The yeomanry were the Territorial Force’s mounted troops. The experience of the recent Boer War meant that, like all yeomanries, they were organised and trained to fight as mounted infantry rather than cavalry. In 1914 there were two regiments in Kent. Both were descendants of units raised in 1794 during the wars against revolutionary France and both had contributed companies of mounted infantry to the Boer War. When the TF was formed in 1907 both regiments formed part of its South Eastern Mounted Brigade.
The regiments and their drill hall locations were:
Royal East Kent Mounted Rifles
A Squadron Chatham
B Squadron Sittingbourne & Faversham
C Squadron Dover & Ramsgate
D Squadron Ashford
West Kent Yeomanry (Queen’s Own)
A Squadron Bromley
B Squadron Gravesend
C Squadron Tunbridge Wells
D Squadron Maidstone
The regiments mobilised for service on 5 August 1914, moving to Canterbury where they trained and provided a mobile force for the South East Defences. They first saw action in Gallipoli from September 1915, then serving in Egypt and Palestine, ending the war in France. The regiments were amalgamated on 1 February 1917 and re-roled as infantry to form 10th (East & West Kent Yeomanry) Battalion East Kent Regiment, The Buffs. They served as such until the battalion’s disbandment on 21 June 1919 when its colour was lodged in Canterbury Cathedral.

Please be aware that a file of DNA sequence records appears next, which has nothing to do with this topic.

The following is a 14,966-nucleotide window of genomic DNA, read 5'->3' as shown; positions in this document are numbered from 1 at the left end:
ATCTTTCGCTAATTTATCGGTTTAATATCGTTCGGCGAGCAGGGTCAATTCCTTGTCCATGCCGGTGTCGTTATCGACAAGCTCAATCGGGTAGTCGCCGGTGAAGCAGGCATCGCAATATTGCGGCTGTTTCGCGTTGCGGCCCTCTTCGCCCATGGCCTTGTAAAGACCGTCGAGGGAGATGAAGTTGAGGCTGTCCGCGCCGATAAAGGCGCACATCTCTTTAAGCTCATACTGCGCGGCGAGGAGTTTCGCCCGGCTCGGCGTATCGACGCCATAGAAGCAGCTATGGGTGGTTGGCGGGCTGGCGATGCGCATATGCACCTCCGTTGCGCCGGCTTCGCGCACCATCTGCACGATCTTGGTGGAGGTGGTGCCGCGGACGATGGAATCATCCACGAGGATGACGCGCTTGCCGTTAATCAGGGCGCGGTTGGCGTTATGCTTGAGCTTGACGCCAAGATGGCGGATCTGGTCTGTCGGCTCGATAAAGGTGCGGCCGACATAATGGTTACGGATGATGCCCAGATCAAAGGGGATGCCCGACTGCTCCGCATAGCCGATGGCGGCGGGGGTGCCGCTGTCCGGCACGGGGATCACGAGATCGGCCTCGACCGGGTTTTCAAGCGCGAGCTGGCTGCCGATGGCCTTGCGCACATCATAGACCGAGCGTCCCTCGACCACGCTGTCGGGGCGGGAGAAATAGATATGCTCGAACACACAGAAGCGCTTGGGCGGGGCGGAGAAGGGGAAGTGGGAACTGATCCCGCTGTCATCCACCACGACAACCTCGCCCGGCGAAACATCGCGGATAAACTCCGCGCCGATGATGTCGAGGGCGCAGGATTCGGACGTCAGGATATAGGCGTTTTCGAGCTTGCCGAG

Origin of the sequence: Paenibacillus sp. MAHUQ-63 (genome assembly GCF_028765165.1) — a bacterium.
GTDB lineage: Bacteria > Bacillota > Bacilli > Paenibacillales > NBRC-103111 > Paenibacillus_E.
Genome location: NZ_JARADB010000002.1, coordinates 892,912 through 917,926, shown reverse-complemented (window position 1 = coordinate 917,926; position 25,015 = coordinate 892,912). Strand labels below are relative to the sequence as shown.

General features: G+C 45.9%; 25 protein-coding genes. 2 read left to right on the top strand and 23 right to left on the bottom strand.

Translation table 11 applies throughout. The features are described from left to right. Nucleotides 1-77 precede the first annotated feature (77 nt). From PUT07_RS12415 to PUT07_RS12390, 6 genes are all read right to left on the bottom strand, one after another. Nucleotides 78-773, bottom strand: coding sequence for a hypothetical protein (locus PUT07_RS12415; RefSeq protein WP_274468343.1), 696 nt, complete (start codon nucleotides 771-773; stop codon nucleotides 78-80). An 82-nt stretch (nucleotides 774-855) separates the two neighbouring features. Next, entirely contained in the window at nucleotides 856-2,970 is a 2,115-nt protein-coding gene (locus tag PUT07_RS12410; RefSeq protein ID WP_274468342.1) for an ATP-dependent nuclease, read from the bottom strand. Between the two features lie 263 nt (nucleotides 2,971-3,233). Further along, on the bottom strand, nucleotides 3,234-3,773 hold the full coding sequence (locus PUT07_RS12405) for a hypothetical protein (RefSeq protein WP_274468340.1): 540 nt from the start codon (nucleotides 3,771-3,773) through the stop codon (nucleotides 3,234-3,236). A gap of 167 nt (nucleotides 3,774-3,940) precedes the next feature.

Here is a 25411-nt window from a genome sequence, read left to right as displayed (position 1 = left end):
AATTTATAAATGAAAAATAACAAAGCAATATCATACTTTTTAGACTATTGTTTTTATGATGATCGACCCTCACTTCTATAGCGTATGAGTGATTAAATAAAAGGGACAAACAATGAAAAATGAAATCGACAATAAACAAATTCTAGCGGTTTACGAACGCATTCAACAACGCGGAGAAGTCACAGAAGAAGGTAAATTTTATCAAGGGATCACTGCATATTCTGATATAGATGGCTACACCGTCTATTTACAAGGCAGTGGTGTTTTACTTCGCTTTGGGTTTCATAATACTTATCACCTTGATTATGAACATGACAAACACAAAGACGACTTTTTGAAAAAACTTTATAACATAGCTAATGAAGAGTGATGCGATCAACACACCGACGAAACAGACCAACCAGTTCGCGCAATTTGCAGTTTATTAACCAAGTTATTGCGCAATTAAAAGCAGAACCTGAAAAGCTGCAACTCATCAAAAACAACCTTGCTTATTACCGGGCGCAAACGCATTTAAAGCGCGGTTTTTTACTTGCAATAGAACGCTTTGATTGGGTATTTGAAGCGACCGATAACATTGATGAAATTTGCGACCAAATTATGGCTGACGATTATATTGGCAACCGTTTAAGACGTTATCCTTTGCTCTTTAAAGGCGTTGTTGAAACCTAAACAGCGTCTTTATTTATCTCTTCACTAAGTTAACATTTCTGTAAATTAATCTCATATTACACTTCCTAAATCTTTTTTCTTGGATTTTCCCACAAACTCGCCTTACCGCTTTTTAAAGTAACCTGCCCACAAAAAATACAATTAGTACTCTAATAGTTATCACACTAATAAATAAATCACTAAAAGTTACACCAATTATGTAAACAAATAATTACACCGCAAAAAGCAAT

War service was extremely varied with the WKY history asking “Which of us reclining in the sun in June 1914 would have thought that in five years he would have been shot at by “Asiatic Annie” in the Dardanelles, that he would have fought a battle under the walls of Jerusalem, that he would have been gassed near Peronne or Lille, or that he would take part in a Royal Review by the king of the Belgians in Brussels?”
The regiments won the following Battle Honours: BAPAUME 1918 - EPEHY - SOMME 1918 - HINDENBURG LINE - PURSUIT TO MONS - FRANCE AND FLANDERS 1918 - EGYPT 1916-67 - PALESTINE 1917-18 - GALLIPOLI 1915 – GAZA
These were displayed on drum banners made in 1920 as light cavalry regiments did not then carry guidons. The honours are now held by the Kent & Sharpshooters Yeomanry.
Both regiments formed second and third lines (numbered 2/1 and 3/1) to absorb some of the many volunteers. These were used principally to train drafts for the first line units (now numbered 1/1) and other units, such as the Royal West Kents, and for home defence duties.
The regiments suffered fewer casualties than their counterparts in the infantry, although between August 1914 and February 1917 250 of the WKY alone left the regiment to take commissions, many of whom later became casualties with their new units. Detachments and disease took a further toll. At the Armistice only five WKY who had mobilised were still on strength and of the 540 who had sailed for Gallipoli only 2 officers and 63 men were still serving together in November 1918.